Niagara College president Dan Patterson is recognized by the Niagara College Board of Governors, who hosted the November 22 celebration of Patterson’s career and accomplishments. The Board announced that the College’s Niagara-on-the-Lake Campus would be proclaimed the Daniel J. Patterson Campus in honour of Patterson. Supplied photo- Niagara College.
You know you’ve left a positive impression well beyond the walls of your workplace when staff, students, alumni, family, friends and community leaders fill a performing arts centre to say thank you.
Hundreds of well-wishers gathered inside Partridge Hall at the St. Catharines’ FirstOntario Performing Arts Centre Friday night to wish soon-to-be-retired Niagara College president Dr. Dan Patterson a fond farewell and to thank him for his quarter century of service to not only the post-secondary institution he lead but also for his massive impact on the Niagara community in general.
Niagara College board chair John F.T. Scott served as the evening’s emcee. A number of video messages from people in Patterson’s personal and professional life were played on the big screens at the top of the production. Messages were from some familiar faces like Niagara wine industry legend Don Ziraldo; Bruce Heyman the former U.S. Ambassador to Canada; former Ontario premier Kathleen Wynne; and the Hon. Elizabeth Dowdeswell the Lieutenant governor of Ontario, to name a few.
The common words used to describe Patterson by almost everyone who spoke about him were: passion; energy and leadership. St. Catharines Mayor Walter Sendzik gave an impressive speech and had some in the audience raising an eyebrow when he referred to the college president as “unreasonable”. Sendzik explained his choice of the adjective by quoting playwright George Bernard Shaw saying that a reasonable man bends to suit the rules but an unreasonable man bends the rules to suit him. “Dan has been unreasonable,” said Sendzik noting Patterson did whatever it took to elevate the college to an elite status in the country including being ranked number one in student satisfaction and creating renowned teaching programs for wine making, brewing and culinary arts. Niagara Falls mayor Jim Diodati said Patterson has had such an impact on the tourism industry that he can’t walk through any local hotel without people saying hi or thanking him for his efforts to support the industry through higher learning. “He’s a legend,” said Diodati.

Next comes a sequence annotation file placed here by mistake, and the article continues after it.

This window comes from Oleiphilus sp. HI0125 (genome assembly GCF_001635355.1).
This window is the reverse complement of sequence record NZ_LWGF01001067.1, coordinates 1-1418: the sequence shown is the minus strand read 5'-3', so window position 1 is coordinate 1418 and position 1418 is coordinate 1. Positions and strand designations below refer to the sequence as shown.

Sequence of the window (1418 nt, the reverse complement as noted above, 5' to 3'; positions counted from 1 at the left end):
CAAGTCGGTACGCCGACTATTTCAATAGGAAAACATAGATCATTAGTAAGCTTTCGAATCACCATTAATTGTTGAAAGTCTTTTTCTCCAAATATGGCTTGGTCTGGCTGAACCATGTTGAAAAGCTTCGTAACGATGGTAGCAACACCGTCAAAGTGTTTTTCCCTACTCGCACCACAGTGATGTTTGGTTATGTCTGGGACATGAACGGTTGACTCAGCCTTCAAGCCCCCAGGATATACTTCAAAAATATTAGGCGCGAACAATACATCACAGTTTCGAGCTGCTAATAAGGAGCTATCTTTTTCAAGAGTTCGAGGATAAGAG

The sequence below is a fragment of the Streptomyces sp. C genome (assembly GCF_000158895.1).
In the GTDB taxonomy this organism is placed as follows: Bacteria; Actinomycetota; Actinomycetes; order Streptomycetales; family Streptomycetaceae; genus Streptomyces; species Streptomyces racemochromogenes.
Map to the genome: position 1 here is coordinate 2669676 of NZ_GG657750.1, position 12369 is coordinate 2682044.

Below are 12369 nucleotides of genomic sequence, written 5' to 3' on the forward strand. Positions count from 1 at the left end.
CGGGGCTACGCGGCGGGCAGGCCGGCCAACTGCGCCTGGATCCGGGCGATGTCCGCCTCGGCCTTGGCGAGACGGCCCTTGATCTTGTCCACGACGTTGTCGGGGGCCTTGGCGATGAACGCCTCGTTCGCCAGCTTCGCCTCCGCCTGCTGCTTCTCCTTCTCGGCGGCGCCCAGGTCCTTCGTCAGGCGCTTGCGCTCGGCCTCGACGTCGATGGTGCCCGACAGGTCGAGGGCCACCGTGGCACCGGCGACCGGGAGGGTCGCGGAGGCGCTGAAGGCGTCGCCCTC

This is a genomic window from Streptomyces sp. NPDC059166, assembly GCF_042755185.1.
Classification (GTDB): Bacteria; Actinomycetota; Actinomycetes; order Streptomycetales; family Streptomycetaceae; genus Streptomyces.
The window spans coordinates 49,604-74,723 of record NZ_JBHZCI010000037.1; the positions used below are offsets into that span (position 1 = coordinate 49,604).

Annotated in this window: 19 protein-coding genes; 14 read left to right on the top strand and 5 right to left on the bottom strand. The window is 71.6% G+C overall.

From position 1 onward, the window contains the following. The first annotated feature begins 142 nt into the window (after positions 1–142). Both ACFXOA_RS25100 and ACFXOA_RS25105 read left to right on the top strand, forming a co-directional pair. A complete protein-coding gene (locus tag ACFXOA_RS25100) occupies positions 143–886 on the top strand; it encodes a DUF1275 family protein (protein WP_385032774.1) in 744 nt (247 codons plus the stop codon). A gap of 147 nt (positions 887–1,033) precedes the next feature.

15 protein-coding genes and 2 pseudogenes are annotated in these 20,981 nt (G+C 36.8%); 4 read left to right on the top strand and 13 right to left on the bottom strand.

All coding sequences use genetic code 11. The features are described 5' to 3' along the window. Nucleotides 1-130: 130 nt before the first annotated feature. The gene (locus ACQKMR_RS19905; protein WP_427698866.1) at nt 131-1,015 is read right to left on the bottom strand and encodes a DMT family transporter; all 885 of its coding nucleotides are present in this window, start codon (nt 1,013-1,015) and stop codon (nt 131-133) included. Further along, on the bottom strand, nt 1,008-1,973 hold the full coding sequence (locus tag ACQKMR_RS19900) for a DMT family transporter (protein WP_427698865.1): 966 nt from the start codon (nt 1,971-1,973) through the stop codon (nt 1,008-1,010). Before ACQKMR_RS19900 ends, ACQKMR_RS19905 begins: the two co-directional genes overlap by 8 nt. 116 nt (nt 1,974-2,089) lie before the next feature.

One of the video messages that got the biggest laugh was one from former Ontario premier Mike Harris. The intro to Harris’ remarks had news clips and headlines of when the NDP government promised to build a new campus for Niagara College. Those positive images were then followed by the new Tory government saying they couldn’t afford it given the dire financial state of the province. Patterson lobbied Harris hard and eventually it was the Ontario PC’s who committed the full $32 million to build the Niagara-on-the-Lake campus. Harris opened his remarks with, “Dan Patterson still runs Niagara College?” He went on to wonder how Patterson managed to get the province to pay the full cost of the new campus. He cited Patterson’s “unrelenting pursuit” and referred to him as a strong leader with a lot of enthusiasm. The crowd had a big laugh at Harris’ closing remark when he noted that the college is now a reflection of Patterson… “a distillery and a pot factory”.
It was pointed out that Patterson has not missed one single convocation and has personally shaken the hands of 70,000 graduates to congratulate them on their achievement.
In a surprise presentation, the Niagara College Board of Governors announced that the College’s Niagara-on-the-Lake Campus would be proclaimed the Daniel J. Patterson Campus, in recognition of Patterson’s outstanding contributions to the College – which includes the campus’s evolution into one of Canada’s most unique learning environments.
Patterson was grateful and humble in his remarks. Summing it up by saying, “It’s been an extraordinary event that I will never forget in my life.”
“I always felt it was a privilege to lead Niagara College, and I never took it for granted.”